• It should be noted that, in accordance with present embodiments, the robust smoothing layer may include a volatile precursor delivered into the system, selectively condensed onto surfaces, and cured using plasma and/or other sources. When used in conjunction with a thin film barrier structure, the robust smoothing layer may maintain or improve barrier efficacy in the presence of surface structures and/or contamination (e.g., particles) that would typically limit the performance of the thin film barrier. Additionally, present embodiments may provide physical flexibility, fine control over material being utilized, and three dimensional curing via the use of plasma curing.
  • As described in detail below, present embodiments include a process within the confines of a PECVD system that will facilitate selective condensation of organic material and subsequent plasma curing of the condensed organic material to form solid material. Such material may be utilized for barrier and hardcoat technology utilized for OLED and solar-photovoltaic applications to name a few. Indeed, present embodiments may be used in producing an organic and/or inorganic material-based barrier coating for a wide variety of organic electronics and optoelectronic applications. The robust coating combined with the barrier coating may be applied to a number of devices requiring encapsulation (e.g., OLEDs and solar cells). Present embodiments may include depositing a barrier on a smoothing layer and depositing another smoothing layer on the barrier and so forth. For example, present embodiments may be used for applications relating to hardened polymer top coats, providing abrasion resistance and impact resistance to the same previously mentioned end applications.
  • In general, deposition of smoothing layer material in accordance with present embodiments may result in a robust smoothing layer or thin film coating that functions as a smoothing layer, and an abrasion and/or impact-resistant protective coating. When applied before a thin-film barrier, the smoothing property of the film may facilitate use of thinner PECVD coating and thus may reduce tact time and film stress. Given that cross-linked films typically are under tensile stress and PECVD coatings are often under compressive stress, the combination may balance out the combined stresses, which may facilitate maintaining a thin, flat film, and avoid delamination issues. Due to the viscous flow of the condensed liquid, a resulting material may enable barriers or protective coatings to be applied to thoroughly coat difficult-to-coat features, such as passive-matrix lines and particles on a substrate, as discussed in further detail below with regard to features 404 and 406 of FIG. 3. Further, present embodiments may facilitate rapid application of a smoothing layer (e.g., application in seconds instead of minutes).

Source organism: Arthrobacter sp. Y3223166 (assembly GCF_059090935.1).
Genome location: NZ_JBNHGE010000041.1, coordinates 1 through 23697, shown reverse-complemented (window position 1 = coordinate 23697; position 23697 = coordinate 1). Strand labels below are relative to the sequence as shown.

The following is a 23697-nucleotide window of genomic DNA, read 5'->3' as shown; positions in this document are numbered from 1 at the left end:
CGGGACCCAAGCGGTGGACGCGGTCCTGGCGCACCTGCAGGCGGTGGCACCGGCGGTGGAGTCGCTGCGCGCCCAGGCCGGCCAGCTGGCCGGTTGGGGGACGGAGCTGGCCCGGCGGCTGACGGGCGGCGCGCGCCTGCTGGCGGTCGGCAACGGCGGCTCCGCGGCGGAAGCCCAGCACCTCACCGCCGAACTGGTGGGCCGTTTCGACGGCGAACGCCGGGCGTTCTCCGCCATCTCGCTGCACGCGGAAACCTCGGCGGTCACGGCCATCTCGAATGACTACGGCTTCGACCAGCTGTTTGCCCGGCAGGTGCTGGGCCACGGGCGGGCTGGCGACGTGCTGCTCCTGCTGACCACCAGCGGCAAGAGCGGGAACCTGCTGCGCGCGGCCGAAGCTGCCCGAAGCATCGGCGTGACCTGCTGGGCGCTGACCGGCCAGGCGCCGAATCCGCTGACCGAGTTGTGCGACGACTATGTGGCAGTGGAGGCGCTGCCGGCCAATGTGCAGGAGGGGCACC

• In accordance with present embodiments, feedstock may be introduced in a gas phase and transported to the vicinity of a component (e.g., a substrate or part to be coated). Once in the vicinity of the component, the feedstock gas may be condensed into a liquid on the surface of the component. Subsequent curing or cross linking of the condensed liquid into a solid material may be accomplished by employing an inert plasma source. Indeed, by using the inert plasma source, viscous flow mass transport may be realized at very low temperatures which may facilitate selectively coating areas that cannot be accomplished in such a fashion through traditional vapor phase mass transport mechanisms. The resulting material can better smooth out or fill in pores and/or cracks on the component (e.g., substrate) or underlying layers. Specifically, by utilizing a PECVD-like process that offers liquid viscous mass transport and subsequent curing within the PECVD process, present embodiments may enable difficult surface topography to be continuously coated without the need for a separate organic process. It should be noted that coatings in accordance with present embodiments may or may not include continuous films. Further, it should be noted that applications of present embodiments may include barrier or encapsulation coatings and abrasion and/or impact-resistant over-layers. Indeed, the film may be suitable for a relatively thick top coat for mechanical protection.
  • FIG. 1 illustrates process steps, and the associated system components and substrate as they go through a procedure in accordance with present embodiments. The process is generally indicated by reference numeral 100. The process 100 includes three main steps, which include a delivery step 102, a condensation step 104, and a plasma cure step 106. Each step is represented by a conceptual cross-sectional view of a substrate 110 disposed on an electrode 112 in a reactor system 114 in accordance with present embodiments. It should be noted that some steps include multiple procedures. Further, as would be understood by one of ordinary skill in the art, additional steps could be illustrated and/or performed.